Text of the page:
It’s asking for trouble when an agent puts out a biography describing its subject as “recognised throughout the world as the best oboist of his generation”; you can sense the hubris gleefully waiting to pounce.
But there were certainly wonders in Francois Leleux’ account with the CBSO of the autumnal, delicious Oboe Concerto by Richard Strauss. His phrasing was mellifluous, and as open-air as the composer’s beloved Bavarian Alps; interchanges with orchestral soloists were sparkling and well dovetailed (special plaudits to violist Chris Yates); flourishes danced as though from panpipes, and he painted piquant shades of colour.
And for once I welcomed the encore, Gluck’s Dance of the Blessed Spirits from Orpheus and Euridice, otherworldly and evocative.
Nichols Collon was the conductor of this programme where every work was completed in 1945, beginning with the Four Sea Interludes from Britten’s Peter Grimes. Am I alone in finding this overplayed music so tedious out of context? And finding references to Mahler, Mozart and Britten’s reviled Brahms in it?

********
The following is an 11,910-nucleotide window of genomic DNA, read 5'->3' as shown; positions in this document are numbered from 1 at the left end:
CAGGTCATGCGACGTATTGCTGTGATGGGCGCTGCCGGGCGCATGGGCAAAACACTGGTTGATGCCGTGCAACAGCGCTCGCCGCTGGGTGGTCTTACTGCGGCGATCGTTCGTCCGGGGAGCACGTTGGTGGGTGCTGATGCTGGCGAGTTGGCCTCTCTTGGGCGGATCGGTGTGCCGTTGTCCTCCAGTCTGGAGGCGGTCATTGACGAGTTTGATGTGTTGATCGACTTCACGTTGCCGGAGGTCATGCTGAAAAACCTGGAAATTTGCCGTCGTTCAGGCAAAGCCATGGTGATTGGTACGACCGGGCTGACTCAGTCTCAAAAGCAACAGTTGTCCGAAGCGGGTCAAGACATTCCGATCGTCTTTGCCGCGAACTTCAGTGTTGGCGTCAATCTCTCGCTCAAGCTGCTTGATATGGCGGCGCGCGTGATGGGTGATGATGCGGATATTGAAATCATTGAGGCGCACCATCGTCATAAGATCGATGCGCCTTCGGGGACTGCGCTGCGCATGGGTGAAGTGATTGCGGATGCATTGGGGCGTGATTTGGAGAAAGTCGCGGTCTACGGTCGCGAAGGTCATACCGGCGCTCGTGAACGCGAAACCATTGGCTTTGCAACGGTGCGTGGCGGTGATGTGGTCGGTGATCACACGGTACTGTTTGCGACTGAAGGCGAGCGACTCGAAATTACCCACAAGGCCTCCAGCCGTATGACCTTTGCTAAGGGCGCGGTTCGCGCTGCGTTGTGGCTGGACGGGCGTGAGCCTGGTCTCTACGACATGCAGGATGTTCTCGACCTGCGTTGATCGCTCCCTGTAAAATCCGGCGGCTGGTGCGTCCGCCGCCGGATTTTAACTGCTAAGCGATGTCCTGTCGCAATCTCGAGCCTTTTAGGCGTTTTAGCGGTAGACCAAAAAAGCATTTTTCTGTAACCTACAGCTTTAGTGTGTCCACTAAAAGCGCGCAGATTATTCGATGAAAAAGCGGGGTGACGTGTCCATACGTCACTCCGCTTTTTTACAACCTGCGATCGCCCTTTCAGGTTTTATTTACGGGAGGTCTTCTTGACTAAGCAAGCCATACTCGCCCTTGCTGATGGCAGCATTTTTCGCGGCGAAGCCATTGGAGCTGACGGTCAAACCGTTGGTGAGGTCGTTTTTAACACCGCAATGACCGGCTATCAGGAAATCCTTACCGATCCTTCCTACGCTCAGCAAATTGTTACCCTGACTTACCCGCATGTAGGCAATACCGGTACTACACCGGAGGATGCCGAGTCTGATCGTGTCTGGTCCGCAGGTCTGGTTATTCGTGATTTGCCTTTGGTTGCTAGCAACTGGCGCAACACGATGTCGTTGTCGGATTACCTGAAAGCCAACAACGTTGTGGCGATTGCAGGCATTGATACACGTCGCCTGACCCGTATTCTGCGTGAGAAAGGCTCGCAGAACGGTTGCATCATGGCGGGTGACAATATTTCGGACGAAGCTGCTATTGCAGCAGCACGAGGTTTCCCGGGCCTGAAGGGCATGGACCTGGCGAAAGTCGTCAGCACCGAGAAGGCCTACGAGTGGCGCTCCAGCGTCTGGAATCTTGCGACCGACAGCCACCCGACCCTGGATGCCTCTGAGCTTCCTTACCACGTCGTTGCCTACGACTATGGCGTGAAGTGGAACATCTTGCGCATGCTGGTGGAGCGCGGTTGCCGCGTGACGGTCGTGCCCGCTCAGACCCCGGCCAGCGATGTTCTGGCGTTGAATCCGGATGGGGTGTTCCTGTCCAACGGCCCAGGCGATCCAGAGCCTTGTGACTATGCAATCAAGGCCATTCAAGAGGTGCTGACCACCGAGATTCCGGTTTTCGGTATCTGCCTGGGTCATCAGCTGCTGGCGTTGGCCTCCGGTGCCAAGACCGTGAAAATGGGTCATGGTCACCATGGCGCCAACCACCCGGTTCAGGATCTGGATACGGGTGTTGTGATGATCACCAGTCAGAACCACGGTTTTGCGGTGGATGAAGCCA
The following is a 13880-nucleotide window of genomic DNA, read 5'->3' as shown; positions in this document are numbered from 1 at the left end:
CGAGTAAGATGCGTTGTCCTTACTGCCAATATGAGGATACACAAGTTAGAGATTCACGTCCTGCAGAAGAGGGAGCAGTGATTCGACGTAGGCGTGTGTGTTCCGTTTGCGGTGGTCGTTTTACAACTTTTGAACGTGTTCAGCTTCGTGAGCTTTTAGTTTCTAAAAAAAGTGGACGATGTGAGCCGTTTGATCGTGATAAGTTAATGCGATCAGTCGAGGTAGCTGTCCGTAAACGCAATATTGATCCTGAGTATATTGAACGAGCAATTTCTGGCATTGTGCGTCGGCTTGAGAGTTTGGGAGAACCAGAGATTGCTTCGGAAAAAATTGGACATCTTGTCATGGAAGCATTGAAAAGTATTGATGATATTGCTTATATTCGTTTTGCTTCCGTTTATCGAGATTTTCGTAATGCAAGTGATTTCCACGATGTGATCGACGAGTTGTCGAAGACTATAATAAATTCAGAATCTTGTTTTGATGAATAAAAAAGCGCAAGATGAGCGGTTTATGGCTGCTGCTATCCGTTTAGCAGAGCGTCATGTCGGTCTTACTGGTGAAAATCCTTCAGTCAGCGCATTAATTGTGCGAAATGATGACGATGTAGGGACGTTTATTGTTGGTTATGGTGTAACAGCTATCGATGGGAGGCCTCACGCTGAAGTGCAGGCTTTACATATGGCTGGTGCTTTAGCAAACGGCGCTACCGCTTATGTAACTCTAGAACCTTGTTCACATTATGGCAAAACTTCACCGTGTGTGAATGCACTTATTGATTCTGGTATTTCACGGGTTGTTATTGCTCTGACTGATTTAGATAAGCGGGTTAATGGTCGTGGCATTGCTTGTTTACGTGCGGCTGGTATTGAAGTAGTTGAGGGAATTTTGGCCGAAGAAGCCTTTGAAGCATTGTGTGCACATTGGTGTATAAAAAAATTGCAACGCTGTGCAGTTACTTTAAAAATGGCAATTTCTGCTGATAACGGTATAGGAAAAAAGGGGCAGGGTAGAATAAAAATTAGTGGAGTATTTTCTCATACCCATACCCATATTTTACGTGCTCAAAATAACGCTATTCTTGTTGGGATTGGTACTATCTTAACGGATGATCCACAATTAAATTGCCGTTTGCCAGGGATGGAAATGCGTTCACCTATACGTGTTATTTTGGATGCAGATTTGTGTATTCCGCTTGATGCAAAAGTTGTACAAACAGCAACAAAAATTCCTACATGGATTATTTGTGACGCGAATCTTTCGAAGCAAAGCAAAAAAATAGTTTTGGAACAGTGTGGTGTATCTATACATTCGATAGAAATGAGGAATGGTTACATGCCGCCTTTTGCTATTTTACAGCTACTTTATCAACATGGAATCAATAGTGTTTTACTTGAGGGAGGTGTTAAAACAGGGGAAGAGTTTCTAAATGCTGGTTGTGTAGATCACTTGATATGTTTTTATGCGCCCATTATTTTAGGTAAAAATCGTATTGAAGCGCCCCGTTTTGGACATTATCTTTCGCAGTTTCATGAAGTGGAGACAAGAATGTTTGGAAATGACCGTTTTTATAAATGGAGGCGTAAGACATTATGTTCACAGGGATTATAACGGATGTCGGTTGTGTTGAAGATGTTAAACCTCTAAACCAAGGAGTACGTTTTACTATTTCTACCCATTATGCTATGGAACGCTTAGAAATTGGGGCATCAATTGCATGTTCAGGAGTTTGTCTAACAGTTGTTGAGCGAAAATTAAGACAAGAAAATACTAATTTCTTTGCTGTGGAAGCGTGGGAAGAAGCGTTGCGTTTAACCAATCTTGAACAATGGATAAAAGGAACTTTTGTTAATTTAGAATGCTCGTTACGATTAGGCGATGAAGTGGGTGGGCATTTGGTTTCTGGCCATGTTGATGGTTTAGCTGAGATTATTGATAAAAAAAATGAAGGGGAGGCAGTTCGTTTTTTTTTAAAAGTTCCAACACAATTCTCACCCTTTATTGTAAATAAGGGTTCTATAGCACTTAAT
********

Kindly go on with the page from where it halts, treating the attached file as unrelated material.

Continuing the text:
Never mind, the performance here was glorious: strings phrasing as one, sonorous brass, flickering woodwind, crisply assertive timpani all contributing to a taut, compact orchestral sound.
Copland’s masterpiece, Appalachian Spring, was beautifully built under Collon, busy and glowing in its continuity as it moved from opening peace to a hushed sunset ending, with a narrative sense of release midway as Katherine Lacy’s expressive clarinet launched into Simple Gifts.
And Shostakovich’s Ninth Symphony, crisp, sardonic and lairy, might have been allowed a little more breathing-space for its bitter witticisms to tell. There were some beautifully-cushioned string caresses, brilliant trumpet solos from Jonathan Holland, and an imposing bassoon solo from Johan Lammerse. But – and I never thought I’d write this – in an important passage towards the end the brass were drowned out by the strings!